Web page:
Rory McIlroy’s home country Open Championship started nicely on Thursday as he was greeted with a massive ovation after walking to the first tee. That was the best part of his day, and it wasn’t even close.

McIlroy hit his tee shot at the first out of bounds to the left. When he re-loaded and again hit iron, it went left. This time it stayed in play, but it was buried in the gorse. From there, he hacked out into some deeper stuff up by the green and had to take an unplayable. If you’re struggling to count that high (like me), McIlroy was hitting six from up by the green. He failed to get up and down and had to put a quadruple-bogey 8 on the very first box of his 2019 Open Championship card.

If it sounds bad, I can promise you it looked worse. McIlroy, always confident, looked a little distant and maybe even mildly overwhelmed by the reality of the entire thing. Not just the quad, but this event coming to his home country for the first time. It’s a big deal both for him and for the people of Northern Ireland. And the entire thing was more or less over before it started. McIlroy went on to bogey the par-3 third hole, too, and was 5 over and nine back about an hour into his round.

It (somehow) did not get better from there.

After playing the front nine in 39, McIlroy went to the back nine with a little hope of getting it back to even par for the day. It didn’t happen. In fact it went the other way. McIlroy made par at the first six holes on the back, but he was upended by the close. A double at Calamity Corner — the par-3 16th — after missing a 2-foot putt was actually better than the triple he made at the last. Add it all up and you get a double, a triple, a quad and a 79 for the No. 3 golfer in the world. It’s actually not the worst Open score he’s ever had (he shot 80 in Round 2 of the 2010 Open).

“Obviously I wanted to play well,” McIlroy told Golf Channel. “It was almost as if that first tee shot settled me down a little bit. It’s like, ‘Well, I can’t really start much worse than this, may as well just keep the head down and keep going.’ I thought I showed some resilience around the middle of the round. I made a couple of birdies and got it back a little bit, but whenever you play your first and last holes in a combined 7 over it’s going to be a pretty tough day.”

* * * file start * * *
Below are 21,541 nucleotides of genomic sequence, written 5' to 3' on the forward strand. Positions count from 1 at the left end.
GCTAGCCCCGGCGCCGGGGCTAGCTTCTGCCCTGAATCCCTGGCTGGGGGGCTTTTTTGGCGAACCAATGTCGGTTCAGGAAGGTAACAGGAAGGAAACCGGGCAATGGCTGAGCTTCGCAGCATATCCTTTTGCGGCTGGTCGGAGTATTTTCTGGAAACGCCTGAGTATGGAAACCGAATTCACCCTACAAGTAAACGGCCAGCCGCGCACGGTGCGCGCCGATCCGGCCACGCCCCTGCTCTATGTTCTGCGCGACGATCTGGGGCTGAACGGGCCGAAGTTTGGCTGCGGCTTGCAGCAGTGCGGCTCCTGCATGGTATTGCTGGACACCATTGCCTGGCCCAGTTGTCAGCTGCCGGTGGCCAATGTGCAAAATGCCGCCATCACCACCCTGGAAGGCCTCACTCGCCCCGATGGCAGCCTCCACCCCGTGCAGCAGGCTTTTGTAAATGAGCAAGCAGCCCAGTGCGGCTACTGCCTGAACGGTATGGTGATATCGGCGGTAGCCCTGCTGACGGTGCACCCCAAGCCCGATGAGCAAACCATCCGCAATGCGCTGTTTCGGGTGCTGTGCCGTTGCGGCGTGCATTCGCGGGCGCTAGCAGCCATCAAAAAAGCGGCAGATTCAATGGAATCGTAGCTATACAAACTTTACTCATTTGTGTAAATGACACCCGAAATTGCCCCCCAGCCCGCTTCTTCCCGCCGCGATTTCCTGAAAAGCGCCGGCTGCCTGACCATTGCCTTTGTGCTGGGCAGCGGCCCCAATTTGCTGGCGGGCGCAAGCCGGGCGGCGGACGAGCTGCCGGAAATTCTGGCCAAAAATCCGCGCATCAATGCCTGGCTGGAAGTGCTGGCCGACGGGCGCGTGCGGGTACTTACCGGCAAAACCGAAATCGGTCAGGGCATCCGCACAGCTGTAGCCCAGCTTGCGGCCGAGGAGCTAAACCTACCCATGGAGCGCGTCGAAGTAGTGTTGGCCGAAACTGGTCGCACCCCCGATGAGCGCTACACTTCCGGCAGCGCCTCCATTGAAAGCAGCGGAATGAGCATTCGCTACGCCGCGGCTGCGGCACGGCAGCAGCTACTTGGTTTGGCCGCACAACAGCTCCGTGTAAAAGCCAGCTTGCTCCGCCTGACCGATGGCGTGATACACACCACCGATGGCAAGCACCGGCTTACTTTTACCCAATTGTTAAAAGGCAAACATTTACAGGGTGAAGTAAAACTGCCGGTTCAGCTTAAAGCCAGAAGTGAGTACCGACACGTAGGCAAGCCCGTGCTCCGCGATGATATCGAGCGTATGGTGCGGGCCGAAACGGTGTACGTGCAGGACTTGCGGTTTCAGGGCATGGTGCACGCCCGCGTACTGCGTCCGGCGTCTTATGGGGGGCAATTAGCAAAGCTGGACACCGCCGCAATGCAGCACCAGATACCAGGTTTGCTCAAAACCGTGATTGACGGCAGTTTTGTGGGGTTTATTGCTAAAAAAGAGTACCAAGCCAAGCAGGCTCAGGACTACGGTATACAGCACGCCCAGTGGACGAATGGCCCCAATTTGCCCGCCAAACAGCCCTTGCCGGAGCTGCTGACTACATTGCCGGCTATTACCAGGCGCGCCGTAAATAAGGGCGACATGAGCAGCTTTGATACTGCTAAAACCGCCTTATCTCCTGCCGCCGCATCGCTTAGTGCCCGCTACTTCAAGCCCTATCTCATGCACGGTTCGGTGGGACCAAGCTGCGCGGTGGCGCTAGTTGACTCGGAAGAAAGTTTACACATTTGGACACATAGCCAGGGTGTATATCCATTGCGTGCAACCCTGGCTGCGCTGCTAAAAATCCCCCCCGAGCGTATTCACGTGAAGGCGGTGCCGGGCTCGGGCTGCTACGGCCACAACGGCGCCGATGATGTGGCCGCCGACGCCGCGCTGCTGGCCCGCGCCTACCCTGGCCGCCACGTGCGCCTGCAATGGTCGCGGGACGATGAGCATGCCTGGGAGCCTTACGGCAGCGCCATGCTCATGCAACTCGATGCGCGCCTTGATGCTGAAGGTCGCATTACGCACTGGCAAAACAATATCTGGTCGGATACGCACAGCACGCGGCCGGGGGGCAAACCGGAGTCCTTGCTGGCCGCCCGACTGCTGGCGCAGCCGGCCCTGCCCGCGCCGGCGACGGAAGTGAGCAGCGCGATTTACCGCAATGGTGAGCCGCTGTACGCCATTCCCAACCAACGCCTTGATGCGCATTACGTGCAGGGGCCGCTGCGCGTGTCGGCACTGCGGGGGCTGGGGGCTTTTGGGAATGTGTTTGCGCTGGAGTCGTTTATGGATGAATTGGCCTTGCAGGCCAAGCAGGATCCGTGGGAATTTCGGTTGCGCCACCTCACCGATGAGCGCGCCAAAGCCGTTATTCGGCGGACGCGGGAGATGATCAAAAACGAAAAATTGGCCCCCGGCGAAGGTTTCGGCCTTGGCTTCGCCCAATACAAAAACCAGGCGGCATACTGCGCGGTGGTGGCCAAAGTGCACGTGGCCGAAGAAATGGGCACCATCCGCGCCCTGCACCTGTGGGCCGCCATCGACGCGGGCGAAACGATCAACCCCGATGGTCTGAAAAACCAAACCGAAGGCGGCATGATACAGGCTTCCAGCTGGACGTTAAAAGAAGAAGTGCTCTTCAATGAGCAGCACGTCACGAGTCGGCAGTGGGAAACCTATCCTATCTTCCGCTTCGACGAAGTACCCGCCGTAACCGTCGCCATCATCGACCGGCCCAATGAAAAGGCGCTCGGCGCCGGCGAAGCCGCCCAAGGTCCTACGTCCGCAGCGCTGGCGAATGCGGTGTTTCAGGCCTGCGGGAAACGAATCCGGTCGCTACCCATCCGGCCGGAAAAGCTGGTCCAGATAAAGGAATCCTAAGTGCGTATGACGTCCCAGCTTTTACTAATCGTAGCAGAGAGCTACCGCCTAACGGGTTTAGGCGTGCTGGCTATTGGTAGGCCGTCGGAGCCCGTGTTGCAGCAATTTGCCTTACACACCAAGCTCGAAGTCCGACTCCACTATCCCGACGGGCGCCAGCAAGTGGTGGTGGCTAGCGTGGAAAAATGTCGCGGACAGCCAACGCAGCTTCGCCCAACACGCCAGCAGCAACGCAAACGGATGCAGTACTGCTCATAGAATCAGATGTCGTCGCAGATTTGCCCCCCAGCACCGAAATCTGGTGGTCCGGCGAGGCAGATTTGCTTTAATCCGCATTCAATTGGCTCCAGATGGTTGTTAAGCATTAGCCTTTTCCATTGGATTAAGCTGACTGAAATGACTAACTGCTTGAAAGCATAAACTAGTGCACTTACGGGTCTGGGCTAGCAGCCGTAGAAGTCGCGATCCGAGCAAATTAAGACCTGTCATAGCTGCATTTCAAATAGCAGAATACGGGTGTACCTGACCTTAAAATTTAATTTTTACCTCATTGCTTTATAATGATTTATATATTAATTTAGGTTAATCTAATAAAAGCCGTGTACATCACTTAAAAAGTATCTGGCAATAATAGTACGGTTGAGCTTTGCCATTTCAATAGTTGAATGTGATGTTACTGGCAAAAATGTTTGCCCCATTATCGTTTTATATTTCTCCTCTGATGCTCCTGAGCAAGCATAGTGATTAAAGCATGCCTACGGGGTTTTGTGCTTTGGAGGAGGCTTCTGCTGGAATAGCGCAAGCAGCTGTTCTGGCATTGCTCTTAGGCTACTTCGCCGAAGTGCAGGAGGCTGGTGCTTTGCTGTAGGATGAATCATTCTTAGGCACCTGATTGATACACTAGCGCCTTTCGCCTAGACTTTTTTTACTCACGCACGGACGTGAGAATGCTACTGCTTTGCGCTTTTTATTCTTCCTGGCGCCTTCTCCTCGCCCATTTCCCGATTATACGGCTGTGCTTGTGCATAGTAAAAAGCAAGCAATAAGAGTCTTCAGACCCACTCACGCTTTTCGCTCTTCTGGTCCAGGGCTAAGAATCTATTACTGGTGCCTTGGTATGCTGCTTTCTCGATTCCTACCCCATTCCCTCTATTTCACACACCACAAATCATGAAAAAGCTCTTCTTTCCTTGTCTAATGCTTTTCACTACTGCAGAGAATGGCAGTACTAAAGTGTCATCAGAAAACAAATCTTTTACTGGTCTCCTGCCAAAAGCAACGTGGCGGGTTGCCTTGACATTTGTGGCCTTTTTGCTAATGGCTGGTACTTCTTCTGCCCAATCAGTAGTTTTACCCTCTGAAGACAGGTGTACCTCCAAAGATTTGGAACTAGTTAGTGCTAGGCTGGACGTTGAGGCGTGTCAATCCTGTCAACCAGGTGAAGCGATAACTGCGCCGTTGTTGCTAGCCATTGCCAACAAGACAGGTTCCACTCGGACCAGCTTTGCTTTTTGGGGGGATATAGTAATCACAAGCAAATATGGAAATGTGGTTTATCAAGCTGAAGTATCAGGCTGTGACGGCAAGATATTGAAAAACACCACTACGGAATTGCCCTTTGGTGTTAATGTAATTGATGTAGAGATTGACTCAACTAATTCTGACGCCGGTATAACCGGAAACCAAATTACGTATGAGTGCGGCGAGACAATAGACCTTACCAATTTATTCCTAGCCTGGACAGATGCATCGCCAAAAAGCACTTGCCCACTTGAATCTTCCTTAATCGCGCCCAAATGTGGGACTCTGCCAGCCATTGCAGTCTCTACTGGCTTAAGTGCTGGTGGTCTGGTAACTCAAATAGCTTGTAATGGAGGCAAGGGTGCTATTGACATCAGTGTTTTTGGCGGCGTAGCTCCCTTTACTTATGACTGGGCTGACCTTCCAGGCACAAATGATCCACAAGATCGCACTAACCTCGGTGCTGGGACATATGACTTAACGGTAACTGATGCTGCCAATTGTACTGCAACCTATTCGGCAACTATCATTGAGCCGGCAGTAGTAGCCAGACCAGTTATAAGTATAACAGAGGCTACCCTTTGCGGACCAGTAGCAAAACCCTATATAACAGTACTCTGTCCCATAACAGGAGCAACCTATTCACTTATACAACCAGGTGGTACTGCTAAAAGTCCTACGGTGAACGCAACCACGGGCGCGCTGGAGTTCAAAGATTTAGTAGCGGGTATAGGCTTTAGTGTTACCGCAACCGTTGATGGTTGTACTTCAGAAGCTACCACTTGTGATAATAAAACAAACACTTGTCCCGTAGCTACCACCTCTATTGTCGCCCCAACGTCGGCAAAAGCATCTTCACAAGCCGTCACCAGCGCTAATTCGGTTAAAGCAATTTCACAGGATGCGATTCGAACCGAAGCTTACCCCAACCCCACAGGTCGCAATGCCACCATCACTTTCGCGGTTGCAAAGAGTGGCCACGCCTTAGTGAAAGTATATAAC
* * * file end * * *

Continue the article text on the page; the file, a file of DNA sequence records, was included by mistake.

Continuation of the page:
McIlroy was the favorite coming in this week at Royal Portrush, and it wasn’t difficult to see why. He’s finished in the top five in each of his last four Opens, and he’s been, statistically, the best golfer in the world in 2019. Also, you may have heard this by now, he holds the course record at Portrush.

But now he faces an impossible uphill climb. It will take an unbelievable second round just to make the cut on Friday as McIlroy will tee off in the afternoon. His chances of winning this event have been completely erased. The toughest part to swallow for him is that this could be the only Open he gets to play in Northern Ireland.

It took 68 years for the R&A to bring the tournament back here, and McIlroy’s chances evaporated in about 68 minutes. There’s no guarantee that McIlroy will still be playing the highest level of golf if and when the Open returns. 

Regardless, this year will touch off the fifth straight without a major for McIlroy. All the talk leading into this Open was about Rory’s famous 61 at Portrush when he was 16. That cocky “I’m the best golfer alive” 61 when he was barely a teenager. This Rory often feels like a facsimile of that Rory, and despite an incredible statistical season so far — and the ultimate opportunity to wash away the last four years of coming up empty at majors — McIlroy will once again walk away from the four that matter most without a single trophy in his hands.